- CEO Clive Selley on fibre build: phase one is “done”; now onto “selling and populating” stage.
- Bullish Business Briefing shows Openreach determined to establish its ‘fibre franchise’ as a marketplace while rivals strive for scale.
- Build process moving towards cruise control with Openreach cornering the market in skills.
Openreach, confident of its strength in fibre build, is now focused on “phase two” of its fibre‑to-the‑premises programme: provisioning. Speaking at Openreach’s Business Briefing, Chief Executive Clive Selley said the “learning phase” is over, and the second, “scaling” stage is underway.
Openreach is moving faster than its fibre altnet competitors, with Selley talking of a “massive push” on fibre sales and provisioning alongside the scaled up, industrialised rollout. Openreach can be seen taking aggressive steps to choke the supply of rival builders, with Selley promising that “in the time it takes for others to build their networks, we will have built — and populated — ours”.
“ There is much focus on fibre build in the media, and of course that matters. It’s a race to build a fibre platform. But there is another race: a race to bring customers to that fibre platform. And in truth, that’s the race that matters the most. ”
Olly Kunc, Managing Director, Service Delivery, echoed Group CEO Philip Jansen’s recent war cry in claiming the shifted focus to the second phase means “we’re starting to provision like fury”.
Openreach currently has 1.4 million customers on its FTTP platform, and notched 18,000 weekly net additions in mid‑November. Selley outlined plans to hit 40,000 per week, and although an estimated date nor cost for that feat was offered, he pointed to the Equinox pricing package as something that will “ensure” Openreach has “many millions of UK customers” on its full‑fibre platform by the end of 2026. Equinox — developed by Katie Milligan, MD, Customer, Commercial, Propositions & Northern Ireland — has reportedly resulted in a 75% uplift in full‑fibre orders compared with a year earlier, with 138,000 orders in its first six weeks, and weekly orders now surpassing 30,000. This jump is expected to feed through to new provisioning and net addition records.
Twelve communications providers have signed up to Equinox, including Openreach’s five largest CPs, according to Milligan. She added that the five largest CPs account for “95% of our broadband sales each week”.
Provisioning requires build, and Selley sought to paint this as something of a done deal thanks to two “key differentiators” brought about during the first phase of the fibre build programme. First, the recruitment and reskilling of an inhouse army of engineers, now 15,000‑strong across build and provisioning; and second, the development of technological innovations achieved through research in other markets and experience gained over the past three years of build.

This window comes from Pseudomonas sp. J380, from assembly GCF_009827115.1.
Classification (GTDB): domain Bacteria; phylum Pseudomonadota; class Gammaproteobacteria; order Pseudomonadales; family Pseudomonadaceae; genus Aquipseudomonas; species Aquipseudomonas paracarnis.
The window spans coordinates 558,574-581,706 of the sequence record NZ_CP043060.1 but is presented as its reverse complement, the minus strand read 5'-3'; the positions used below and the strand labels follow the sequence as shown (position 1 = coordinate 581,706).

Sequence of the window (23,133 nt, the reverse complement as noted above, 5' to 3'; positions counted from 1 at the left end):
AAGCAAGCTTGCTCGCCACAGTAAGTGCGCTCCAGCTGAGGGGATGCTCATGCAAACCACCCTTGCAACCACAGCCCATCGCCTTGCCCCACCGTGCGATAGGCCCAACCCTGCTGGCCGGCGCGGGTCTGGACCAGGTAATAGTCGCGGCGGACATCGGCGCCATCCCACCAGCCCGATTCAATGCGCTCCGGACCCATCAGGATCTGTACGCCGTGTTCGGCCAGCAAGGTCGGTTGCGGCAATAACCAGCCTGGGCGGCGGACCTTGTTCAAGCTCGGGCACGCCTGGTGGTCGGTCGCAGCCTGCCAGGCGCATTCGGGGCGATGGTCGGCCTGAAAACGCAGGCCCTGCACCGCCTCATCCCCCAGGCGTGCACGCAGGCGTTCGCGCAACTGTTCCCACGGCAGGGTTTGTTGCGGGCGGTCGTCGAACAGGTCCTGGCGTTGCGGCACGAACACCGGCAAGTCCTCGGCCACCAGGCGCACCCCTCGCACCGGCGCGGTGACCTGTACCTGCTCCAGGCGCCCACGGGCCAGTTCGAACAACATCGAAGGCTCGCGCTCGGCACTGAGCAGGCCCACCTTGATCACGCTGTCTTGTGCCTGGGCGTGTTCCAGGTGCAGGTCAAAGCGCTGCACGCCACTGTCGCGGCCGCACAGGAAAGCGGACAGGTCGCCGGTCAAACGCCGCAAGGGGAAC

Openreach expects to peak at four million premises passed annually on its way to its December 2026 target of a 25 million-premise footprint. It has passed two million in FY21, taking its tally to 5.8 million premises passed.
This, as was repeated a number of times during the Briefing, leaves competition trailing in terms of scale. Richard Allwood, Chief Strategy Officer at the access services unit, said Openreach has twelve “large” fibre‑building competitors, Virgin Media O2 and CityFibre chief among them, and a further 83 smaller challengers. Those competitors have passed a cumulative 5.4 million premises with their FTTP platforms.
“ Phase one of the big fibre programme is done; it’s behind us. We’ve proven that we scale in our build programme and that we can do in every geo‑type. Urban, suburban, rural, ultra‑rural, we can do it. ”
Beyond December 2026, although build will continue in the form of commercial infill and in “super‑rural” areas, the run‑rate will significantly decrease. BT Group CEO Philip Jansen previously suggested it could build out to “roughly 30 million” premises by around 2030. Selley claimed that 30% of the current FTTP platform was in “Area 3” regions — those deemed challenging enough to be commercially unviable. Openreach plans to pass 6.2 million rural premises by 2026.